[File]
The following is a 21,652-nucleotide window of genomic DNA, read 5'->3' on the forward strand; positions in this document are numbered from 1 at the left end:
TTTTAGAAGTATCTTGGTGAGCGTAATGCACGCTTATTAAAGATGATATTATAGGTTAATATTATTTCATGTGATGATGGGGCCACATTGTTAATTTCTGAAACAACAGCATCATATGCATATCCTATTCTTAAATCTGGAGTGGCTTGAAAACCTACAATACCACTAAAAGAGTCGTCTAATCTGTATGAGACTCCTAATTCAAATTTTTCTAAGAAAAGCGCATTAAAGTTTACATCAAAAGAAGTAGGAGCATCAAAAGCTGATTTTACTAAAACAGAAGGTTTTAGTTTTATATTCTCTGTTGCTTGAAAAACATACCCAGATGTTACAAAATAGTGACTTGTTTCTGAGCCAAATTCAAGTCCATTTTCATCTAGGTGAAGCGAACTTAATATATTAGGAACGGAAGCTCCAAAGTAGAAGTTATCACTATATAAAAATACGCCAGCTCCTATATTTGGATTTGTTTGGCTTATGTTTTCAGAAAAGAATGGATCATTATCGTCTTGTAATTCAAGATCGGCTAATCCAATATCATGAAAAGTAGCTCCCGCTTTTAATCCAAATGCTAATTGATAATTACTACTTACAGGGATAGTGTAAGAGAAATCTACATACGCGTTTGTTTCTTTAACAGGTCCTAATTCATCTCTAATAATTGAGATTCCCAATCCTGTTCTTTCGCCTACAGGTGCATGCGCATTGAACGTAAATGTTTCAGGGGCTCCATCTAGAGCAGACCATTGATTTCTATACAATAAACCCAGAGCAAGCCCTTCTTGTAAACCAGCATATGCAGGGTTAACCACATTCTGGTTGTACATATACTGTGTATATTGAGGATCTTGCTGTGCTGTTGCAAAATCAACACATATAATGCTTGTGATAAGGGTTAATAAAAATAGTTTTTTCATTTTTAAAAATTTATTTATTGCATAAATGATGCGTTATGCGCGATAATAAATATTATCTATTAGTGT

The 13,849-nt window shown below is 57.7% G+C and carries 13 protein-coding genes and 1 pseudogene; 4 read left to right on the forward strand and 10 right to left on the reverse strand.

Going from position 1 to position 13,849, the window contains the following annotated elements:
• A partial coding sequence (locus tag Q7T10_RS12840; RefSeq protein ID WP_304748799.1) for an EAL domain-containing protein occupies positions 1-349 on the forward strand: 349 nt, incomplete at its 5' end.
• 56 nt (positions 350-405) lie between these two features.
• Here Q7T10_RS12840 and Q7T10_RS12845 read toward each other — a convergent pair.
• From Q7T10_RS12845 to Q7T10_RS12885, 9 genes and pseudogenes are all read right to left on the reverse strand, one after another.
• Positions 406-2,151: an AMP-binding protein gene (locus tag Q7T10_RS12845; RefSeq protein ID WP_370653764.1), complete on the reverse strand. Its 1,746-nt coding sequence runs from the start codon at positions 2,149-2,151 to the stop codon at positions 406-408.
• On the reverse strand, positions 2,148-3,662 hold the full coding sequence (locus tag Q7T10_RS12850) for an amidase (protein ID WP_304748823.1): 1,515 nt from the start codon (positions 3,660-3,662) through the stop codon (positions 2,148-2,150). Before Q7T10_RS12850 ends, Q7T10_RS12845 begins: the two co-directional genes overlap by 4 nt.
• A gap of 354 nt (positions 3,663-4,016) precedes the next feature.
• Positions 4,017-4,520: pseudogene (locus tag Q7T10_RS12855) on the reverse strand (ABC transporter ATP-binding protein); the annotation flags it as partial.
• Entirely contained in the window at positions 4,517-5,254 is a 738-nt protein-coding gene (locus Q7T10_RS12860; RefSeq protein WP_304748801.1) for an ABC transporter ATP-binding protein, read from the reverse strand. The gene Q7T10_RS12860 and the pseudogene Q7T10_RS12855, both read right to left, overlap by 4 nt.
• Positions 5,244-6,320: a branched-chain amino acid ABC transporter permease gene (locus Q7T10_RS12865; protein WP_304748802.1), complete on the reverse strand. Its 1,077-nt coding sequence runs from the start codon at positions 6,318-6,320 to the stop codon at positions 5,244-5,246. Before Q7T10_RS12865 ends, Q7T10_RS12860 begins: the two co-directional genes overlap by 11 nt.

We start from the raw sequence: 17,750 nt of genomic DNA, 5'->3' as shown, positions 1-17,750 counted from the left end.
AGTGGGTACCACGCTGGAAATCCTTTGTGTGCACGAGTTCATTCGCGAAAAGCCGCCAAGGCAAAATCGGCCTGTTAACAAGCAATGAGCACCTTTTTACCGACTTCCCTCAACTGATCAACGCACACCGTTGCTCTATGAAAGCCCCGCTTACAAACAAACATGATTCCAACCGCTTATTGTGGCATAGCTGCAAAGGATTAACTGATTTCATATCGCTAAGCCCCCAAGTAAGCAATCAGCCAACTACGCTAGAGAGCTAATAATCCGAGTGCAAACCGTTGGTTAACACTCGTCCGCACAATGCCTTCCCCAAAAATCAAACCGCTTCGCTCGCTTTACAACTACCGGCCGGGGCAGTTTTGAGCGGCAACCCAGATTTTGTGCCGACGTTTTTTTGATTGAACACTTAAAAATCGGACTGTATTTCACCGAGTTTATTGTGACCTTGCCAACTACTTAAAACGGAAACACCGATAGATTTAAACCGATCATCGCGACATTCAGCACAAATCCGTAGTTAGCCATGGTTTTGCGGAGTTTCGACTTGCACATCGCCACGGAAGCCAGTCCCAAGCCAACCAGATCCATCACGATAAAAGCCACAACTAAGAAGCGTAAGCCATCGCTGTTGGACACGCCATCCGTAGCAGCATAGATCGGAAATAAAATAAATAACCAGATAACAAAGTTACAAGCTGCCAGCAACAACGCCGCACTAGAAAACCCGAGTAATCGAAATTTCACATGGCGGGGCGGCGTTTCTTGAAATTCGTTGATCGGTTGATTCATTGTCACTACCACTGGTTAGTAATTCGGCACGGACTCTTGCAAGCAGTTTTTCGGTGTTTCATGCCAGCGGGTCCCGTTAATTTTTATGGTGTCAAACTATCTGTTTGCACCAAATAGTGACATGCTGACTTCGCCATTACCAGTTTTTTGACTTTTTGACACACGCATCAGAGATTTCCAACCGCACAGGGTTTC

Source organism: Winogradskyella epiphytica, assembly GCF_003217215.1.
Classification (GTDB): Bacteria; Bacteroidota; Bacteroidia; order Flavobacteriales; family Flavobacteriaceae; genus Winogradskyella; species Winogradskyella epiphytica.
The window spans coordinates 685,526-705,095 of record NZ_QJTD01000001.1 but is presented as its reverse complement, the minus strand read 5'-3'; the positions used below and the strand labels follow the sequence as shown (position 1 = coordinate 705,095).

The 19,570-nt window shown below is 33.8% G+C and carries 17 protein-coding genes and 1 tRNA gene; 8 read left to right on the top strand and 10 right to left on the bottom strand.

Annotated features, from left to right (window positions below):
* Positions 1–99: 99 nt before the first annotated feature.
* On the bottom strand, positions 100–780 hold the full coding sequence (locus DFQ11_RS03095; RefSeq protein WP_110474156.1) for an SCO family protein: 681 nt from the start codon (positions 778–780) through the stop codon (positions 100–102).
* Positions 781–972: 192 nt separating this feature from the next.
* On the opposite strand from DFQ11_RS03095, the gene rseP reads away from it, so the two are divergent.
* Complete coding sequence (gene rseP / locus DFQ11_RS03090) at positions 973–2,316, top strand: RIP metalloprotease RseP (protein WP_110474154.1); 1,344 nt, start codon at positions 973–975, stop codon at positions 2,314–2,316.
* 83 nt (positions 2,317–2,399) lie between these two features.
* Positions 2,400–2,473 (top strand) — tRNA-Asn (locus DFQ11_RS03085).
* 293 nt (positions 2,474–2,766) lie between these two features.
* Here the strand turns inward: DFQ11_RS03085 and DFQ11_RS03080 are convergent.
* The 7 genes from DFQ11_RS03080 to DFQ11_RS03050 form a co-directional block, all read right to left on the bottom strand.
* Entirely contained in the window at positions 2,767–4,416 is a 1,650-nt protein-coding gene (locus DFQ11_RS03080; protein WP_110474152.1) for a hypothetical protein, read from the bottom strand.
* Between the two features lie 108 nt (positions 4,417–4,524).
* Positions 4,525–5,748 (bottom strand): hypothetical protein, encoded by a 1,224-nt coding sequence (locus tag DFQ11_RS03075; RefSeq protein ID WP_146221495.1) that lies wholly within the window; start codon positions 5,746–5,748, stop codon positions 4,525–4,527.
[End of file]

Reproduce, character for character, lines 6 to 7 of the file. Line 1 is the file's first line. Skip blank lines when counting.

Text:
• 56 nt (positions 350-405) lie between these two features.
• Here Q7T10_RS12840 and Q7T10_RS12845 read toward each other — a convergent pair.